Where do I go to open probate in Columbia? A Richland County Probate is required if the deceased was a permanent resident of Richland county and there are assets that need to be distributed to the heirs. Probate action may also be required if the deceased was a non-resident of South Carolina holding property in the county or had a right to take legal action in the county.
To start the probate action, if the decedent had a will (testate), within 30 days from date of death, the person nominated to be the executor or any party in possession of the Last Will and Testament should submit the original will, a certified copy of death certificate if available, and $10 filing fee to the Probate Court. The party named to be the Personal Representative may elect to retain a South Carolina probate lawyer to represent the estate and start the application for them to be appointed as the Personal Representative (executor) of the estate. A clerk will be assigned to the probate case and will work with the Personal Representative or the South Carolina estate attorney on the necessary paperwork and notices that are required. If the decedent did not have a will (intestate), then there is a list set by statute of the party with priority to be appointed as the Personal Representative, starting with the surviving spouse.
Compared to many other states, the probate process in South Carolina is relatively simple, especially if there is a Last Will and Testament. The person appointed as the Personal Representative can often handle to process without the assistance of a South Carolina probate lawyer. However, if the Personal Representative resides out of state, they will need someone living is South Carolina to assist them and usually that should be an attorney. For probate actions like a will contest, determination of common law spouse, sale of real estate, determination of heirs and similar issues, it is advisable to retain an attorney. Since the attorney fee is normally an estate expense, the cost to retain an estate attorney will usually be equally shared by all of the heirs of the estate.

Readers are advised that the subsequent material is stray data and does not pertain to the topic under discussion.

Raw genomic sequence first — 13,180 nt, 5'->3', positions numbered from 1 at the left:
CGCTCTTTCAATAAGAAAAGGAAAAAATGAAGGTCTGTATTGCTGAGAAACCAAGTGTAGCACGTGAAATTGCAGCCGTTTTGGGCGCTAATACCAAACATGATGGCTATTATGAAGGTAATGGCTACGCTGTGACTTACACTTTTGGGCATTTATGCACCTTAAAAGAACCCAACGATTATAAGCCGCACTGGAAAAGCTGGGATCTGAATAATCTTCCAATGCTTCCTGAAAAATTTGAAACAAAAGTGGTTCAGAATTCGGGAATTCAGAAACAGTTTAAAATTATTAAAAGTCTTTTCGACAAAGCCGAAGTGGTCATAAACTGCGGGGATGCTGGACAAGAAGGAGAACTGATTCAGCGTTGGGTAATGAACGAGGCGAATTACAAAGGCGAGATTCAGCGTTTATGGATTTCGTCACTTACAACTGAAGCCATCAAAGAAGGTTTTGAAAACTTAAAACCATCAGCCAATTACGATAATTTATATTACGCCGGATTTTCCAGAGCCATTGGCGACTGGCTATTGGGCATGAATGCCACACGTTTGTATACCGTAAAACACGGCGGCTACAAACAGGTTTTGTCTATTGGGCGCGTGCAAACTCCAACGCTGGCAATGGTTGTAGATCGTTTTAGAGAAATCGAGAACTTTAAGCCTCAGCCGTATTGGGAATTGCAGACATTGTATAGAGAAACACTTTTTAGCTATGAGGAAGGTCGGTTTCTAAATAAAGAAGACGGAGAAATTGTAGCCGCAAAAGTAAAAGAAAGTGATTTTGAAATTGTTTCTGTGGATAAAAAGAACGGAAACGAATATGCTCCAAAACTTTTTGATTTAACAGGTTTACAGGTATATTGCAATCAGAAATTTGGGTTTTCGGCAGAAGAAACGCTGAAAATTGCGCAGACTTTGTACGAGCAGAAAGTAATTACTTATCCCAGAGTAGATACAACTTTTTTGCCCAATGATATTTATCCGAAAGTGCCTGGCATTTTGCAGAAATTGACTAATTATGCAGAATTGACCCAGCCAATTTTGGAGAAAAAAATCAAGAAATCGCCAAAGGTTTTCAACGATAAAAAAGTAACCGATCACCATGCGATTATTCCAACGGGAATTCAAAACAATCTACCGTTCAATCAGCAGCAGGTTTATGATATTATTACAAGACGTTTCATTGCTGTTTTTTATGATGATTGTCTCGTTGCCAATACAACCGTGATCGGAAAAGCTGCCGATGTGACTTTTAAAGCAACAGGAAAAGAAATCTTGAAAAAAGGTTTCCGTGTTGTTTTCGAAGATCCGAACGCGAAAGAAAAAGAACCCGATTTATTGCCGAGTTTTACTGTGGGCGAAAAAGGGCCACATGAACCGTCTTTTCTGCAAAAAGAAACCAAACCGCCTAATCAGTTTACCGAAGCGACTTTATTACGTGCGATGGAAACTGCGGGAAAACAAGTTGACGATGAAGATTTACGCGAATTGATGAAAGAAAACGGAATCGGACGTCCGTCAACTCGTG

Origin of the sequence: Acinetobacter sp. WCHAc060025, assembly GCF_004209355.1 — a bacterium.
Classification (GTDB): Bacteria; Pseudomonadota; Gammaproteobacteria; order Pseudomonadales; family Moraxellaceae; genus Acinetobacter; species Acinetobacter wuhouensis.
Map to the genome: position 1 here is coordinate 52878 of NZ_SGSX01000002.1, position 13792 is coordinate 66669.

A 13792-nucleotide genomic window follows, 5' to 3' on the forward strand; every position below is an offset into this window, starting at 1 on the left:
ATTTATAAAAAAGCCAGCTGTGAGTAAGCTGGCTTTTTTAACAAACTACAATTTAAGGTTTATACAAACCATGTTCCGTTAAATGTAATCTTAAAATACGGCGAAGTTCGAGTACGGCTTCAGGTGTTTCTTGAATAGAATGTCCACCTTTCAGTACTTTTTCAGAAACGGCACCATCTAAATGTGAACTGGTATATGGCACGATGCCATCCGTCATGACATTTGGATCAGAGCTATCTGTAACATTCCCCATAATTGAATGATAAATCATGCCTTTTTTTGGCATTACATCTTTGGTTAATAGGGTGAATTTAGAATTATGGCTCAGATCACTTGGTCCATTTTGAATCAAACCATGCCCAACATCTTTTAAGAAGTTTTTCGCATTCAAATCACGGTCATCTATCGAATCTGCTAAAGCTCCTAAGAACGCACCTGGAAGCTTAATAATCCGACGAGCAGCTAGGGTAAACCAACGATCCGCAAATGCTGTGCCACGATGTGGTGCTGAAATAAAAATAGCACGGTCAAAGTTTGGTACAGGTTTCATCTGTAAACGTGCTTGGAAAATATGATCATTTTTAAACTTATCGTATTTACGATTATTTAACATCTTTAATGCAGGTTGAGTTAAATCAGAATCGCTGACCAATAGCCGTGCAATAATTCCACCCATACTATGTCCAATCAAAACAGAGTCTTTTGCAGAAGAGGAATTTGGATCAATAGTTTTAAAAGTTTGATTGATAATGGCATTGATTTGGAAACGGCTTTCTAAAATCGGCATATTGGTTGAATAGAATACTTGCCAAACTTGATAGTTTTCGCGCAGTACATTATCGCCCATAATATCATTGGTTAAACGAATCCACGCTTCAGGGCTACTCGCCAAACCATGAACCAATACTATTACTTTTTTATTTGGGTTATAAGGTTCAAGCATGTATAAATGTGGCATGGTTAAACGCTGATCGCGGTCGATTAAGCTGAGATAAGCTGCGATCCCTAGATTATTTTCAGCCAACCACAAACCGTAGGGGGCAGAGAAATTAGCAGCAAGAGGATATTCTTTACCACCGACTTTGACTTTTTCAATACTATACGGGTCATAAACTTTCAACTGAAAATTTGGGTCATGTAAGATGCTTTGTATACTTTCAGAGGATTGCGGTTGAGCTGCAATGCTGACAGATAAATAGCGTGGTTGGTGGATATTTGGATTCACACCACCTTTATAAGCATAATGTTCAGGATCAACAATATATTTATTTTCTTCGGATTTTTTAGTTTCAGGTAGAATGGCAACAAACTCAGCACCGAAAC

Note that this site is a private commercial website and not associated with any governmental agency. Below is the information on how to directly contact the court.
The Probate Court is responsible for appointing a personal representative to administer the estates of a decedent; issuing marriage licenses; appointing guardians and conservators for minors and incapacitated persons; approving special needs trusts; hearing will contest actions and actions involving living trusts.
It is located in the
1701 Main Street
2nd Floor Suite 207
Columbia, South Carolina 29201
Monday - Friday 8:30 a.m. - 5:00 p.m.
It is recommended to call for an appointment. You can search estate information online at
A person appointed to handle an estate used to be called an Executor/Executrix or Administrator/Administratrix. Today the person appointed to handle an estate is called the Personal Representative or PR for short. However, most people, including most probate attorneys, still use the executor designation.
A person is not the executor of an estate until legally
appointed by the Richland probate court, even if they are nominated in
the will. Usually,
the Personal Representative (Executor) is named in the will by the
deceased and that person will normally be appointed by the probate court
provided that they qualify and agree to serve.
However, the right to be appointed can result through the will, by law,
renunciation, or by termination. Any person with rights to the PR may
decline and nominate
another. If a formal proceeding is required, following service of the
Summons and Petition, a hearing will be scheduled to determine who is
appropriate person to be appointed as the PR to administer the estate.
If you are involved in a formal proceeding, you should consult with a Richland County probate lawyer since this a a lawsuit with permanent results
that could damage your rights to inherit from the estate.
The Personal Representative is responsible for taking charge of and collecting, protecting and administering the estate. This includes giving Notice to all interested parties, filing an Inventory of the estate, making sure assets are secure during probate time, paying required claims and costs, and making sure the proper people get what they are entitled to receive.The Personal Representative is the one that decides for the estate whether or not it is necessary to retain a Richland estate attorney to assist them in the probate process.